Sustainable NE Seattle

Connecting for a sustainable community


Emergency Prepare

This guild will learn best practices for getting our community and our neighbors ready for any emergency. Will include collaboration with municipal agencies that have systems in place, such as Block Watch networks.

Members: 58
Latest Activity: Feb 5

Discussion Forum

2018/2019 Winter Weather Brochure and Snow Route Map

The City of Seattle’s annual Winter Weather Brochure and Snow Route Map has a large map of Seattle's snow and ice routes, lists important telephone numbers and websites to use during winter storms,…Continue

Started by Theresa Edwards Feb 5.

Task A Month for Personal/Family Emercency Preparedness

We, SustainableNESeattle (SusNE) NESeattlePrepares and RBCA, are introducing a new project (September to May) to help our neighbors and communities in the building of our home emergency preparedness…Continue

Started by Joann Kerr Oct 6, 2016.

BioChar Cook Stove in Tool Library for Emergency preparedness and other uses.

I'm putting on a BioChar Stove Class at the Tool Library to place one there for loan out and community use.It works well in 'off grid' situations, mainly for quick cooking, boiling water, and with a…Continue

Tags: BBQ, BioiChar, sanitation, off-grid, Preparedness

Started by Larry James Oct 10, 2014.

So you want to be a HAM (radio operator)? Read on... 10 Replies

I've received several questions about HAM radio so here's some really basic information.  First, before you can transmit legally, you need to get an FCC amateur radio license.  Fortunately it has…Continue

Tags: radio, ACS, ARRL, preparedness, emergency

Started by Theresa Edwards. Last reply by David Wilma Jun 26, 2014.

Comment Wall

Comment by JoAnn Keenan on March 17, 2011 at 10:54pm
(Now I'm able to type here!) Interested and would like to learn more.
Comment by Chris Herman on March 17, 2011 at 11:30pm

Having been a FEMA Reservist, Hazard Mitigation Specialist for 22 years and been deployed on 31 disasters, I can give a bit of advice for earthquake preparedness. If you have natural gas or propane to your home, you should definately get an earthquake valve installed. It costs $300 installed and shuts off the flow of gas to the house when the ground shakes. It mounts between the meter and the house and can be re-set by the homeowner. I got one installed and feel much safer. Fires destroyed more homes after the '89 Loma Prieta quake than the quake did. Water lines get broken, roads are impassable and the fire dept. is busy saving lives, not protecting property. All it takes is 1 small leak and a spark to burn down a house. I would also recommend getting a plug-in CO sensor mounted on the ceiling of rooms with fuel burning appliances. The battery only ones don't always work if not maintained. And if your home isn't bolted to the foundation, that is a good idea too. It cost me $3,000 a few years ago. I used Sound Seismic for my retrofit and A-ffix for my EQ valve, though any mechanical contractor can do an EQ valve.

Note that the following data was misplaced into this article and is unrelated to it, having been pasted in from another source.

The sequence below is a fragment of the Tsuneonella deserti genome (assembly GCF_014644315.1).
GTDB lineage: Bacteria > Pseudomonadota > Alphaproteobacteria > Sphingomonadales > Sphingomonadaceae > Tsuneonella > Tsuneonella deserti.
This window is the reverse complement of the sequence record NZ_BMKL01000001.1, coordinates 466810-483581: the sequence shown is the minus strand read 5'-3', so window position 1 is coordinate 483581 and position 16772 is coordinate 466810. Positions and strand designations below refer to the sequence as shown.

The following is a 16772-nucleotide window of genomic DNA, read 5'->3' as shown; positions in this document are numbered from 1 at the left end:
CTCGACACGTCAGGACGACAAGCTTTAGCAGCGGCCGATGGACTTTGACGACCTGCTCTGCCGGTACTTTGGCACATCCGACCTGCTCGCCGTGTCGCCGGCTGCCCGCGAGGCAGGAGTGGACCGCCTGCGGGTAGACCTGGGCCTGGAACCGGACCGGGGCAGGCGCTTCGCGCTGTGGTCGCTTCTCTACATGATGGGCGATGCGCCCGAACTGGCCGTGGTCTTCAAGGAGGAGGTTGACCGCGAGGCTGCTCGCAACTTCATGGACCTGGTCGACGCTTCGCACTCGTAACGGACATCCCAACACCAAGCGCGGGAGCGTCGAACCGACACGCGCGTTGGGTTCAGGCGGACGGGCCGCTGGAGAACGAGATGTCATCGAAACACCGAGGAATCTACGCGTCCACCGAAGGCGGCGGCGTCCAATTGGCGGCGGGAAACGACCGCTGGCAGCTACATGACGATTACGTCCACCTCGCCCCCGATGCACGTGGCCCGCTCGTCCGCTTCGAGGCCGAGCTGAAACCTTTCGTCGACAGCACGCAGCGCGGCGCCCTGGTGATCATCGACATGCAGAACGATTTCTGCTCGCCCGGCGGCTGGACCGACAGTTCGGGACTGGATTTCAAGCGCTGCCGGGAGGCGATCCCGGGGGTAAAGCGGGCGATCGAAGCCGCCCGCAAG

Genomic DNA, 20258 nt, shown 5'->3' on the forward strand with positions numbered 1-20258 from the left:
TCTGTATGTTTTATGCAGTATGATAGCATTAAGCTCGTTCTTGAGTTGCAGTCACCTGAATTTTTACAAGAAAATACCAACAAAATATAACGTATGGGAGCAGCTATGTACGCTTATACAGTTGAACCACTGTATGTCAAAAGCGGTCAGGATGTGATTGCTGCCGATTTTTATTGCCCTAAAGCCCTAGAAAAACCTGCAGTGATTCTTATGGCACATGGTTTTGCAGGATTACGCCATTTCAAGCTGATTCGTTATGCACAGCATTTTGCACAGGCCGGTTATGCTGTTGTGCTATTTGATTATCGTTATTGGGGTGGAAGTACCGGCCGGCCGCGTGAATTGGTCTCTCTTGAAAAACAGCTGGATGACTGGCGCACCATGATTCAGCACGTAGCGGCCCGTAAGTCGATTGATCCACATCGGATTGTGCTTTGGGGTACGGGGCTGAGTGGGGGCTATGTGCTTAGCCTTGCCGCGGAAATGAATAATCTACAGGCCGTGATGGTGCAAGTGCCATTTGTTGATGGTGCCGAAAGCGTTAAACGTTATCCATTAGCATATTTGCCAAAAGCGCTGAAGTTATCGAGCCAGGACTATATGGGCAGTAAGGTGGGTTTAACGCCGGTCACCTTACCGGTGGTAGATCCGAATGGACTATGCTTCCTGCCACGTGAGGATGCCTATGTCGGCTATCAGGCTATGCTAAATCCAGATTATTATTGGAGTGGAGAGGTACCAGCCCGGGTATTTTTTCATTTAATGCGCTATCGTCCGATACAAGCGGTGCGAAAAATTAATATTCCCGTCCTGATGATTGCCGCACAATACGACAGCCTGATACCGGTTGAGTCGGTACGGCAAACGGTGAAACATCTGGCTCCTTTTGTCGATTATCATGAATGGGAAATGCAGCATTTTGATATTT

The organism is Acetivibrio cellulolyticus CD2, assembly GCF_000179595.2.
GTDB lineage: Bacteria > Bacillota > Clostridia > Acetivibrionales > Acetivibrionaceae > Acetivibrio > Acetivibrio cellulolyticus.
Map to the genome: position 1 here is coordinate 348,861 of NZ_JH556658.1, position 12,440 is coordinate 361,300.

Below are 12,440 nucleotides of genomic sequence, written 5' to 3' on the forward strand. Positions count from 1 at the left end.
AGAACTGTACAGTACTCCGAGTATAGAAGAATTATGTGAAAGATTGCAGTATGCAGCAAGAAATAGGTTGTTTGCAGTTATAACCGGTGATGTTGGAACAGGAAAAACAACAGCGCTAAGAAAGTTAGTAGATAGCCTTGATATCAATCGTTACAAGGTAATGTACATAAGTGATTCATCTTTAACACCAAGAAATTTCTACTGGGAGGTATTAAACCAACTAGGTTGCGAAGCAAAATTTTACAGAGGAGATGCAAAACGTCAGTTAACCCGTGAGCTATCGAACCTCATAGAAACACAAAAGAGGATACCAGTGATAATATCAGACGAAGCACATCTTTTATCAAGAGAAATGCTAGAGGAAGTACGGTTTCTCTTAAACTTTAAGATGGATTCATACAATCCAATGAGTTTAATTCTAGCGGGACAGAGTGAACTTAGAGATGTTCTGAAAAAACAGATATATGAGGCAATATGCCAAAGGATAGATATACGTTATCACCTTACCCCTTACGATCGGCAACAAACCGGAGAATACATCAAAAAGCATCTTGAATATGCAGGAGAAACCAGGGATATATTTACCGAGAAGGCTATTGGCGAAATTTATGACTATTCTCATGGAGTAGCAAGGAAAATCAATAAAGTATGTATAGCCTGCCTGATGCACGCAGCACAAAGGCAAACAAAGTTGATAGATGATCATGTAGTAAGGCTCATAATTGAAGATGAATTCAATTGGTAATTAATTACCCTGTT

And please do all you can to kill nukes in this country once and for all. Aside from the disaster in Japan, remember WPPSS, the largest bond default in U.S. history which we are STILL paying for! Support clean, renewable, secure, reliable solar power. When the sun has a massive spill we call it a nice day.

Comment by Susan Helf on March 18, 2011 at 8:19am
I'm glad this guild has been started. I'd like to get my house attached to my foundation. Can anybody give me a referral to a contractor?
Comment by David Johnson on March 18, 2011 at 2:25pm

Information and permit process for retrofitting your home to better withstand earthquakes may be found at:


This page summarizes the City's home retrofit program and includes lots of downlaodable informationincluding standard plans for attaching a residence to a foundation.

Comment by Chris Herman on March 18, 2011 at 4:51pm
Susan, I think I did give a referral, in fact I gave 2. Sound Seismic, the Jackson Brothers and A-Ffix, Bruce Shoonmaker. Either one would do a good job for a reasonable price. Be advised that if your home doesn't meet all the criteria of the std. plans from the City that you may need to get a structural engineer to add some details. Still well worth doing.
Comment by Ken Cousins on March 19, 2011 at 10:14am
I suppose I should lurk for a bit before throwing in suggestions, but what the hell - perhaps it might be useful to map the resources throughout NE that might be rather useful (prior to and) during an emergency (e.g., city services, but also water cisterns, shelters, community centers, hardware stores ...).
Comment by Joann Kerr on March 19, 2011 at 11:33am
Ken, We actually did some of that mapping about a year ago so we will pull out the map and see what has changed and add to it with an emphasis on emergency.
Comment by Virginia on March 19, 2011 at 12:00pm
First, though, we need to get ourselves ready.  If we aren't personally prepared, we won't be able to help others.  For this purpose, I'm in the process of creating a "bug out" bag, a fully packed backpack to grab if I have to leave quickly.
Comment by Ken Cousins on March 19, 2011 at 2:19pm
Thanks Joann. I'd be very interested in seeing that map, when it's posted. We're already pretty set otherwise, though our concern is less about "bugging out" than about getting by without utilities for several days.
Comment by Susan Helf on March 19, 2011 at 3:15pm


Thanks for the excellent referrals. I like the idea of an automatic shut-off valve for the gas.


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